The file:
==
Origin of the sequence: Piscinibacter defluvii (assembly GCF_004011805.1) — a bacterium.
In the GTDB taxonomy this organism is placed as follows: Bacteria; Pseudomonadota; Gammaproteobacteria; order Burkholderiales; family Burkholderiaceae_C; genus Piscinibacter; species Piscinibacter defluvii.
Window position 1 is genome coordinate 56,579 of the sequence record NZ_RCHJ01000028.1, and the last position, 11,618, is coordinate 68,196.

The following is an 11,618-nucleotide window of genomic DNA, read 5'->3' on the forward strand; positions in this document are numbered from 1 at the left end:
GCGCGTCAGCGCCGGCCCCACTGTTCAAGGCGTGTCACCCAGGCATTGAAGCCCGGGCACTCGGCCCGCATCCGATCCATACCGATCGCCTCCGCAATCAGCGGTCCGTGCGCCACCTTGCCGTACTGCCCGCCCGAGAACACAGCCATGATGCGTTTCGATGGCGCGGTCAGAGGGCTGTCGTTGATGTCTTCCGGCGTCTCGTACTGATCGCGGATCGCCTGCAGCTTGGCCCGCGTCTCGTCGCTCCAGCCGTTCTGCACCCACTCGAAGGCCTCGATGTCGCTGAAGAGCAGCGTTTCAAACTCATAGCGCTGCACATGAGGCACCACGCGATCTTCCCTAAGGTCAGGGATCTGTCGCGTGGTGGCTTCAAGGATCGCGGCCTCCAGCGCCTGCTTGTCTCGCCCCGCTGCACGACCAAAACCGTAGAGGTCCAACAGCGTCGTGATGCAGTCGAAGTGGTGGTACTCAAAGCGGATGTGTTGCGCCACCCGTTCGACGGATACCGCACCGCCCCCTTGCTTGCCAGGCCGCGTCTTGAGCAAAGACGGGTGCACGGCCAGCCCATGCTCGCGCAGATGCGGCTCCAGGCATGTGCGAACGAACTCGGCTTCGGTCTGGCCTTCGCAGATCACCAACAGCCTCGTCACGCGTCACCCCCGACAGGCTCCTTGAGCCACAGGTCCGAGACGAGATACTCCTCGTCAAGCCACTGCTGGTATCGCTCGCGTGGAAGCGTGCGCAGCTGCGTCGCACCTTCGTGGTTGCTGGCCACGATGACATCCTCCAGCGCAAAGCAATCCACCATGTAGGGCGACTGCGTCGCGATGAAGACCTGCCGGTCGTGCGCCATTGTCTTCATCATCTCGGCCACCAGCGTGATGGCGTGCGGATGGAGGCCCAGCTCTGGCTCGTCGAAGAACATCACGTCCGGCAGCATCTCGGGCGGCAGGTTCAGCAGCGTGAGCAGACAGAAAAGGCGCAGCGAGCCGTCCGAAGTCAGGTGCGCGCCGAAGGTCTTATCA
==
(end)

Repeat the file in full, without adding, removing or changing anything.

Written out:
Origin of the sequence: Piscinibacter defluvii (assembly GCF_004011805.1) — a bacterium.
In the GTDB taxonomy this organism is placed as follows: Bacteria; Pseudomonadota; Gammaproteobacteria; order Burkholderiales; family Burkholderiaceae_C; genus Piscinibacter; species Piscinibacter defluvii.
Window position 1 is genome coordinate 56,579 of the sequence record NZ_RCHJ01000028.1, and the last position, 11,618, is coordinate 68,196.

The following is an 11,618-nucleotide window of genomic DNA, read 5'->3' on the forward strand; positions in this document are numbered from 1 at the left end:
GCGCGTCAGCGCCGGCCCCACTGTTCAAGGCGTGTCACCCAGGCATTGAAGCCCGGGCACTCGGCCCGCATCCGATCCATACCGATCGCCTCCGCAATCAGCGGTCCGTGCGCCACCTTGCCGTACTGCCCGCCCGAGAACACAGCCATGATGCGTTTCGATGGCGCGGTCAGAGGGCTGTCGTTGATGTCTTCCGGCGTCTCGTACTGATCGCGGATCGCCTGCAGCTTGGCCCGCGTCTCGTCGCTCCAGCCGTTCTGCACCCACTCGAAGGCCTCGATGTCGCTGAAGAGCAGCGTTTCAAACTCATAGCGCTGCACATGAGGCACCACGCGATCTTCCCTAAGGTCAGGGATCTGTCGCGTGGTGGCTTCAAGGATCGCGGCCTCCAGCGCCTGCTTGTCTCGCCCCGCTGCACGACCAAAACCGTAGAGGTCCAACAGCGTCGTGATGCAGTCGAAGTGGTGGTACTCAAAGCGGATGTGTTGCGCCACCCGTTCGACGGATACCGCACCGCCCCCTTGCTTGCCAGGCCGCGTCTTGAGCAAAGACGGGTGCACGGCCAGCCCATGCTCGCGCAGATGCGGCTCCAGGCATGTGCGAACGAACTCGGCTTCGGTCTGGCCTTCGCAGATCACCAACAGCCTCGTCACGCGTCACCCCCGACAGGCTCCTTGAGCCACAGGTCCGAGACGAGATACTCCTCGTCAAGCCACTGCTGGTATCGCTCGCGTGGAAGCGTGCGCAGCTGCGTCGCACCTTCGTGGTTGCTGGCCACGATGACATCCTCCAGCGCAAAGCAATCCACCATGTAGGGCGACTGCGTCGCGATGAAGACCTGCCGGTCGTGCGCCATTGTCTTCATCATCTCGGCCACCAGCGTGATGGCGTGCGGATGGAGGCCCAGCTCTGGCTCGTCGAAGAACATCACGTCCGGCAGCATCTCGGGCGGCAGGTTCAGCAGCGTGAGCAGACAGAAAAGGCGCAGCGAGCCGTCCGAAGTCAGGTGCGCGCCGAAGGTCTTATCA